• avatar

    You almost could not design a better system to ensure that those in the bottom tier are angry.  This is a flawed and unstable arrangement.
    If enough of the “promoted” workers at Orion will identify with those at the bottom I could see them de-certifying the UAW and forming bringing in someone else.

  • avatar
    indi500fan

    With the Egypt blow-up and rising oil prices, I’m guessing the party will be over in Flint shortly after it begins.  Orion will at least be building the Sonic which might get some attention at $ 4 / gallon.

  • avatar
    tparkit

    Steve writes:
    “…Better that GM should go into the streetcar and farm tractor businesses…. Maybe GM can repurchase EMD from Caterpillar. They make great diesel- electric railroad locomotives. Railroads are the future in this country, particularly all- electric railroad.”

    I hope we avoid that like the plague. If the Washington/UAW axis redirects into heavy electrical equipment, the federal government and allied state governments will soon fabricate markets for UAW products in the form of high-speed rail and communter rail initiatives, fed by all manner of vastly expensive, Spain-style “green” electricity generation/collection/transmission infrastructure.

  • avatar

    By working to mop-up the bad feelings at Lake Orion, GM is signaling that it’s taking UAW resentment of the “Innovative Labor Practices” seriously. Unfortunately, that resentment is increasingly with the two-tier system itself, and this decision only keeps Tier 1 workers from falling into Tier 2… the system that breeds shop-floor resentment remains.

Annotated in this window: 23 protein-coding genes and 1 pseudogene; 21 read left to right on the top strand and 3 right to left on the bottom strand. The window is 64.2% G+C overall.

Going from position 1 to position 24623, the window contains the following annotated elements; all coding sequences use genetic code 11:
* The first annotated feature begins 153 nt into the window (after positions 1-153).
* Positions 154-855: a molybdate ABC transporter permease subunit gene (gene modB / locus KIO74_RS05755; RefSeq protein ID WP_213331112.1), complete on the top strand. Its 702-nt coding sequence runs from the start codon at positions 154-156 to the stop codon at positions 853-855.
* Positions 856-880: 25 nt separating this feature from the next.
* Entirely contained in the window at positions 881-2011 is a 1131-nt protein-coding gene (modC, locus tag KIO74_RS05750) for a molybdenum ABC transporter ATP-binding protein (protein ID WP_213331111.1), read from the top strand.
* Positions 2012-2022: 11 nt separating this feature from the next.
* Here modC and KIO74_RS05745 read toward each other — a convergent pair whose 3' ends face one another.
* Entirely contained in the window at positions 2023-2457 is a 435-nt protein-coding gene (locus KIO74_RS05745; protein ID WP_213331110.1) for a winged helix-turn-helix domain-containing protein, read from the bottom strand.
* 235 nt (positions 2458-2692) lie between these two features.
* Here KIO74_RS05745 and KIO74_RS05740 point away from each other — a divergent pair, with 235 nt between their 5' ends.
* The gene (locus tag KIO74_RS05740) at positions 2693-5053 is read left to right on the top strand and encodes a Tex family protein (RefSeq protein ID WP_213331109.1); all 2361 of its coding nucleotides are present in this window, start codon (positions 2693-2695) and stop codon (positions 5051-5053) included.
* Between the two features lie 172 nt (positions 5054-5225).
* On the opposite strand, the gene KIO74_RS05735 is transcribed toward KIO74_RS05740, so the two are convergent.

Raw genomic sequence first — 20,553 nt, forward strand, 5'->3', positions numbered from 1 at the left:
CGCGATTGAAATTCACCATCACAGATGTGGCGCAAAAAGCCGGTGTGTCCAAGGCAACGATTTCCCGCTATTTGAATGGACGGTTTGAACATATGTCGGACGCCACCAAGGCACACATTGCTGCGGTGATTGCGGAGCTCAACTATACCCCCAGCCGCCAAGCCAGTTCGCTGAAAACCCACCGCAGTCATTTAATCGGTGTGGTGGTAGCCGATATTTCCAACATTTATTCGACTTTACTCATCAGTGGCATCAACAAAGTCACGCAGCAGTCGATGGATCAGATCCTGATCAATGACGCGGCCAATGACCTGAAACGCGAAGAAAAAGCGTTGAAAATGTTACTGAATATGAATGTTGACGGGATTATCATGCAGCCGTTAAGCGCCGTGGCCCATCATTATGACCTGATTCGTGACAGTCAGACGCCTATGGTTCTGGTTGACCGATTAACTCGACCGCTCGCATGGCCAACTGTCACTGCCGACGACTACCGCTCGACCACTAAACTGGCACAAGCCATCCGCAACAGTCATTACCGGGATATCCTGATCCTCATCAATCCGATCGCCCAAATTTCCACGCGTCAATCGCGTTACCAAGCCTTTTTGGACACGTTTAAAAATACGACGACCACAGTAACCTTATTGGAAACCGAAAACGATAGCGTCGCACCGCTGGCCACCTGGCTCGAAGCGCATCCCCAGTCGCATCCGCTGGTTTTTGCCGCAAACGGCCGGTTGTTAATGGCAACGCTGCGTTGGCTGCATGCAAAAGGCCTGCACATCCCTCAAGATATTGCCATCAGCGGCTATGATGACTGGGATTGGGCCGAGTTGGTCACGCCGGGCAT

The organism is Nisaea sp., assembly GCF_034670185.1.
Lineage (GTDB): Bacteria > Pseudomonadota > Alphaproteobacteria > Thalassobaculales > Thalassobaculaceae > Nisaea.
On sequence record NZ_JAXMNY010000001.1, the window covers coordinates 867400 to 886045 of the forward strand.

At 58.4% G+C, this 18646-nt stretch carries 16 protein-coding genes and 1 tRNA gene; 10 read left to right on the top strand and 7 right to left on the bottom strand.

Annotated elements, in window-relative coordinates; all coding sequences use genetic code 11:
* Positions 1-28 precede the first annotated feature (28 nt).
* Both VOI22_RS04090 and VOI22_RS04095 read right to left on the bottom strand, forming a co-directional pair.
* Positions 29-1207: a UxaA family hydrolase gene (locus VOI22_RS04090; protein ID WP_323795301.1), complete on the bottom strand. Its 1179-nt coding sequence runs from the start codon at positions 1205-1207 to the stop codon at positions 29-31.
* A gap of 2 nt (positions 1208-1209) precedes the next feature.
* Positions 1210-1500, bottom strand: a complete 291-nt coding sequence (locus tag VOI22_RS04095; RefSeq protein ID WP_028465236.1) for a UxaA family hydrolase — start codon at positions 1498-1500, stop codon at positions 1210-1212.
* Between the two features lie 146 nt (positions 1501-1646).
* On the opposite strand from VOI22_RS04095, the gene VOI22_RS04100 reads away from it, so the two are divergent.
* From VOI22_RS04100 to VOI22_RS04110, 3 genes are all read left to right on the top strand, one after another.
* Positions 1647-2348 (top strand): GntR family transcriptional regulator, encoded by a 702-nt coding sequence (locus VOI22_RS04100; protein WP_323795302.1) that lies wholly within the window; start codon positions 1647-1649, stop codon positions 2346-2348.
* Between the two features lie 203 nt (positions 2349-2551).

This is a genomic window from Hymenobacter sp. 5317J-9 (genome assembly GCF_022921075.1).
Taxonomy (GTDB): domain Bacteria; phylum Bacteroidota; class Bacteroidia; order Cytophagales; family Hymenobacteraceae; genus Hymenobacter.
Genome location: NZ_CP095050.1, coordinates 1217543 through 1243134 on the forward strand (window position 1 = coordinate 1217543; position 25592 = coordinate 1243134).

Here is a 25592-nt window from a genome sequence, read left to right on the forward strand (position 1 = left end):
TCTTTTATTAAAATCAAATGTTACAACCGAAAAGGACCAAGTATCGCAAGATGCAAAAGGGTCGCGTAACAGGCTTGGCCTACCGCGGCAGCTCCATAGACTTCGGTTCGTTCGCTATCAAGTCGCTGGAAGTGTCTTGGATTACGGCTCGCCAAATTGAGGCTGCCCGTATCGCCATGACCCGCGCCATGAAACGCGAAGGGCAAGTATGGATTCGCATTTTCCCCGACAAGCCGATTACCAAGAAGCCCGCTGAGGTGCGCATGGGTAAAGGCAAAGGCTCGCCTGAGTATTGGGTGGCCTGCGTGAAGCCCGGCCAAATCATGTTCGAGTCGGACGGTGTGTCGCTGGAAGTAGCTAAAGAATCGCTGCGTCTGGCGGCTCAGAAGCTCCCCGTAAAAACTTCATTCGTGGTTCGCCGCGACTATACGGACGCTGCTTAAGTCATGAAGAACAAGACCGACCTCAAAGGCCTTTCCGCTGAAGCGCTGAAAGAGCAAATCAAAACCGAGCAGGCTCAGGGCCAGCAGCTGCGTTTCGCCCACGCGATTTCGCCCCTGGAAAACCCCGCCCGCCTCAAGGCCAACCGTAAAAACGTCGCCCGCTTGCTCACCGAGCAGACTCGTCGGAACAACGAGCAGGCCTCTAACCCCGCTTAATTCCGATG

Not if the ultimate goal is to have Orion at 100% tier 2. If a complete facility is at the same pay rate there’s less resentment because everyone on that shop floor is earning the same.
    Here’s what I’d do. After Orion is 100% tier 2, give those tier 2 workers an opportunity to become tier 1 at another plant. Workers with zero absenteeism, a good work record, and high test scores will be eligible to apply for tier 1 slots at other facilities when they open up.
    Moreover, the Tier 1 workers who are transferring to Flint may have kept their higher wage level, but they’ve traded any job security that comes with working at a fuel-efficient car plant. If gas prices spike, HD pickup production will be the first to get cut, and the UAW’s Tier 1 Gypsies will be on the move again.
    Yeah but that’s the risk in any employment situation. There have been UAW gypsies since I was a kid and probably before that.

  • avatar
    John Horner

    Profit margins on GM’s heavy duty pickups are very high. Profit margins on small cars are very low. GM cannot afford to pay $28/hour plus benefits to people who assemble small, low price cars. They can, for now, afford that pay level to build heavy duty versions of the Silverado (which may well me GM’s most profitable product).